A study carried out by the Australian National University showed that kids who were born to older mothers are most likely to excel in school and tends to become more sociable compared to those who were born to young mothers.
Andrew Leigh, economist of ANU, and Xiadong Gong of the Treasury Department found out that those children born to mothers at the age of 30's achieved better results than those in the age of 20s, who in turn achieved better results than to those teenage mothers.
After the evaluation of their study, the researchers have found out a link between the mother's age and the child's level of intelligence, but when they are compensated with other socio-economic controls such as family income, this link disappears.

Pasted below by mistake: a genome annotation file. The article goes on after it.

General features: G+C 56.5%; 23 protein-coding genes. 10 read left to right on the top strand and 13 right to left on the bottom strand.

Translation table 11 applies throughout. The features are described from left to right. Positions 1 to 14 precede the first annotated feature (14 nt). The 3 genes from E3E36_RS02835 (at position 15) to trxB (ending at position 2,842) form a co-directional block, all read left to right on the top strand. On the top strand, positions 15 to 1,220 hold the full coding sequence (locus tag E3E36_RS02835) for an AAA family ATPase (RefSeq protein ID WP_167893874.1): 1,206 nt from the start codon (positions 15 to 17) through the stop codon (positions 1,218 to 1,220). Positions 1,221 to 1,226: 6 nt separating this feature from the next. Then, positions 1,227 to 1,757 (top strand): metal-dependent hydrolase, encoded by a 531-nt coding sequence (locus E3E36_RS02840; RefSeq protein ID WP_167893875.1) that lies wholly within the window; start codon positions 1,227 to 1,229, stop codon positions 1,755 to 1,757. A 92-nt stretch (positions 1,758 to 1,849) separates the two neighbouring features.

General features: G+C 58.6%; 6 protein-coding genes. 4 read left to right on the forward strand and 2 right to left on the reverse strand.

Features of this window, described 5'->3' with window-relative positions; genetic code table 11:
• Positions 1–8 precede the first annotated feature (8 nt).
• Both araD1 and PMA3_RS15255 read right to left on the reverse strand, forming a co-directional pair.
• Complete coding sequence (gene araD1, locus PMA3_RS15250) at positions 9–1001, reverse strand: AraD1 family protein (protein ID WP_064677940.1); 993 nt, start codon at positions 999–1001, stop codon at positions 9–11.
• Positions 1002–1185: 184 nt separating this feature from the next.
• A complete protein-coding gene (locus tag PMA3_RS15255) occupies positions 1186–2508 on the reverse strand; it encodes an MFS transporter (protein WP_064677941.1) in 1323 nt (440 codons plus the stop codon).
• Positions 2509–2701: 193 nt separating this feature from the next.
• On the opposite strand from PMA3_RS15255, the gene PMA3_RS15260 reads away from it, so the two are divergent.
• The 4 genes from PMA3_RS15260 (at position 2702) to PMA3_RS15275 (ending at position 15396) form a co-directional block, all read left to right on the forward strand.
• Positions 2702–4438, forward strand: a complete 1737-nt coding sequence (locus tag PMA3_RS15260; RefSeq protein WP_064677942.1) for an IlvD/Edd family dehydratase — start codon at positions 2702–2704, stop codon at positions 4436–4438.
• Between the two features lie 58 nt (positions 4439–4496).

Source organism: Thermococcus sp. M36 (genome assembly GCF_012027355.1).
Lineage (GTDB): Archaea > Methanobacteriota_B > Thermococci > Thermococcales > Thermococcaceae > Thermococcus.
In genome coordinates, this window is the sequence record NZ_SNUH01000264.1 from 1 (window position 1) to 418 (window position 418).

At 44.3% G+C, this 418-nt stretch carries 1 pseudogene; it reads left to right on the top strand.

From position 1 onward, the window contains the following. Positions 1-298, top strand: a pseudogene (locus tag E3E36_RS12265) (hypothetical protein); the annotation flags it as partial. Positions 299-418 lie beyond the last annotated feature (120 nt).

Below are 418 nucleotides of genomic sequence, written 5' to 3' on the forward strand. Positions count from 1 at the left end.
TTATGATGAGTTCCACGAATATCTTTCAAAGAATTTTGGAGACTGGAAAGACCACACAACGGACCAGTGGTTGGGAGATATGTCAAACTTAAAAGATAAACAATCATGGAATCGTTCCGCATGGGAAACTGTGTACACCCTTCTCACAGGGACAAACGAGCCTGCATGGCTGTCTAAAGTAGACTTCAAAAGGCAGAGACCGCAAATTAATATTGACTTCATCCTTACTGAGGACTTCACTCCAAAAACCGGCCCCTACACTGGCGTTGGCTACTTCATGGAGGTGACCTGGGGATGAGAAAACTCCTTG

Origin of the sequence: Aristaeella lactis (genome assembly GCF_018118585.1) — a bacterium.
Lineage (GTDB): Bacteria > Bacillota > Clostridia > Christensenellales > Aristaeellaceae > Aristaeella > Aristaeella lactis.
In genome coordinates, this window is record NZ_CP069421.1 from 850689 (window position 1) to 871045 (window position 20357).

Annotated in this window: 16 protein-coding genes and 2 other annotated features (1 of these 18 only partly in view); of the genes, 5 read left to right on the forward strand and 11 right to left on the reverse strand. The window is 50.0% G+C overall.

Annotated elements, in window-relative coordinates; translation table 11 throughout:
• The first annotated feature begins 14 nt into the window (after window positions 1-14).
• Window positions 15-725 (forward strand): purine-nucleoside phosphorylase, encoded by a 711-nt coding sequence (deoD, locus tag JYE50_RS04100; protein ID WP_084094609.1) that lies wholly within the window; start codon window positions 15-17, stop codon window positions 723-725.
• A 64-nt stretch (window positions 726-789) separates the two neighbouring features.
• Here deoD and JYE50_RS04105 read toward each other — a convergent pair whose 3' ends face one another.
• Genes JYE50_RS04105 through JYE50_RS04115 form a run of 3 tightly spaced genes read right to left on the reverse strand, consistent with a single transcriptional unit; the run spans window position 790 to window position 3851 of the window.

We know that those kinds of women who have kids early in their age tend to have lower levels of education, are less likely to be married and has lower incomes. These are the factors that are really driving it. Professor Leigh said.
Moreover, older mothers were more likely to obtain a high degree in education, have better paying jobs and are in a better position to support their kids to rich their full potential but, still, there are interferences in policy-makers.